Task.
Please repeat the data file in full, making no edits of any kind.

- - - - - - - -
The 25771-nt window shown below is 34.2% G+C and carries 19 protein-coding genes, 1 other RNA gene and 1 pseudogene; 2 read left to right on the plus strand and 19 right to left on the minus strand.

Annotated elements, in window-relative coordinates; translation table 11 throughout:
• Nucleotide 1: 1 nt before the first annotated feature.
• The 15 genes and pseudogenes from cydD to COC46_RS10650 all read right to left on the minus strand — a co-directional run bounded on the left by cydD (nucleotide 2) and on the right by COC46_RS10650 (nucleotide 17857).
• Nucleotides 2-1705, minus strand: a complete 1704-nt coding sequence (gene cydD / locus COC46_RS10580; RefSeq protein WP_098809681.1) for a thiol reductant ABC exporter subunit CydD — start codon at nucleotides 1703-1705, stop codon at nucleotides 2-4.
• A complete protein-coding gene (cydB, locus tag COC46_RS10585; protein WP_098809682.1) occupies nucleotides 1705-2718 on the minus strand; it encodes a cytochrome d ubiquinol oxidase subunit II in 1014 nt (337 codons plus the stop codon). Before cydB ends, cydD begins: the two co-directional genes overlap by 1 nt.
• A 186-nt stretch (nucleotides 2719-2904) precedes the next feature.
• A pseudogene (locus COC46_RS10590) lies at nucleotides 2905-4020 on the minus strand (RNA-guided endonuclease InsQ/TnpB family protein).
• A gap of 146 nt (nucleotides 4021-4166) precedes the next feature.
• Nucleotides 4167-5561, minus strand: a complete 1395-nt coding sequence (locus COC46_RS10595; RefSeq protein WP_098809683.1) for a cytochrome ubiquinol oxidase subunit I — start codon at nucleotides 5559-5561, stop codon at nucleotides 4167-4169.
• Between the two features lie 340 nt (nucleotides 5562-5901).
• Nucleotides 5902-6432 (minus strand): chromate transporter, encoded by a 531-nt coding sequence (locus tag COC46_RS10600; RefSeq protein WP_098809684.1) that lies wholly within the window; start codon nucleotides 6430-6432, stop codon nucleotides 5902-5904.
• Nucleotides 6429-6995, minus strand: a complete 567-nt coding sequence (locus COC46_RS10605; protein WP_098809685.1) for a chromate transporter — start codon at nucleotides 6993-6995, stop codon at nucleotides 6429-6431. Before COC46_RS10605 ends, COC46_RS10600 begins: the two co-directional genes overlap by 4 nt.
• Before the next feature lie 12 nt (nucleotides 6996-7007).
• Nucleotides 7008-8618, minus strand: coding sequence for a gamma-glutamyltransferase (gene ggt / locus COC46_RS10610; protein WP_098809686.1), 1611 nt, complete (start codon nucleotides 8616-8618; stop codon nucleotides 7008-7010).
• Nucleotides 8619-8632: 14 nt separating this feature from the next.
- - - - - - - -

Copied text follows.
The 25771-nt window shown below is 34.2% G+C and carries 19 protein-coding genes, 1 other RNA gene and 1 pseudogene; 2 read left to right on the plus strand and 19 right to left on the minus strand.

Annotated elements, in window-relative coordinates; translation table 11 throughout:
• Nucleotide 1: 1 nt before the first annotated feature.
• The 15 genes and pseudogenes from cydD to COC46_RS10650 all read right to left on the minus strand — a co-directional run bounded on the left by cydD (nucleotide 2) and on the right by COC46_RS10650 (nucleotide 17857).
• Nucleotides 2-1705, minus strand: a complete 1704-nt coding sequence (gene cydD / locus COC46_RS10580; RefSeq protein WP_098809681.1) for a thiol reductant ABC exporter subunit CydD — start codon at nucleotides 1703-1705, stop codon at nucleotides 2-4.
• A complete protein-coding gene (cydB, locus tag COC46_RS10585; protein WP_098809682.1) occupies nucleotides 1705-2718 on the minus strand; it encodes a cytochrome d ubiquinol oxidase subunit II in 1014 nt (337 codons plus the stop codon). Before cydB ends, cydD begins: the two co-directional genes overlap by 1 nt.
• A 186-nt stretch (nucleotides 2719-2904) precedes the next feature.
• A pseudogene (locus COC46_RS10590) lies at nucleotides 2905-4020 on the minus strand (RNA-guided endonuclease InsQ/TnpB family protein).
• A gap of 146 nt (nucleotides 4021-4166) precedes the next feature.
• Nucleotides 4167-5561, minus strand: a complete 1395-nt coding sequence (locus COC46_RS10595; RefSeq protein WP_098809683.1) for a cytochrome ubiquinol oxidase subunit I — start codon at nucleotides 5559-5561, stop codon at nucleotides 4167-4169.
• Between the two features lie 340 nt (nucleotides 5562-5901).
• Nucleotides 5902-6432 (minus strand): chromate transporter, encoded by a 531-nt coding sequence (locus tag COC46_RS10600; RefSeq protein WP_098809684.1) that lies wholly within the window; start codon nucleotides 6430-6432, stop codon nucleotides 5902-5904.
• Nucleotides 6429-6995, minus strand: a complete 567-nt coding sequence (locus COC46_RS10605; protein WP_098809685.1) for a chromate transporter — start codon at nucleotides 6993-6995, stop codon at nucleotides 6429-6431. Before COC46_RS10605 ends, COC46_RS10600 begins: the two co-directional genes overlap by 4 nt.
• Before the next feature lie 12 nt (nucleotides 6996-7007).
• Nucleotides 7008-8618, minus strand: coding sequence for a gamma-glutamyltransferase (gene ggt / locus COC46_RS10610; protein WP_098809686.1), 1611 nt, complete (start codon nucleotides 8616-8618; stop codon nucleotides 7008-7010).
• Nucleotides 8619-8632: 14 nt separating this feature from the next.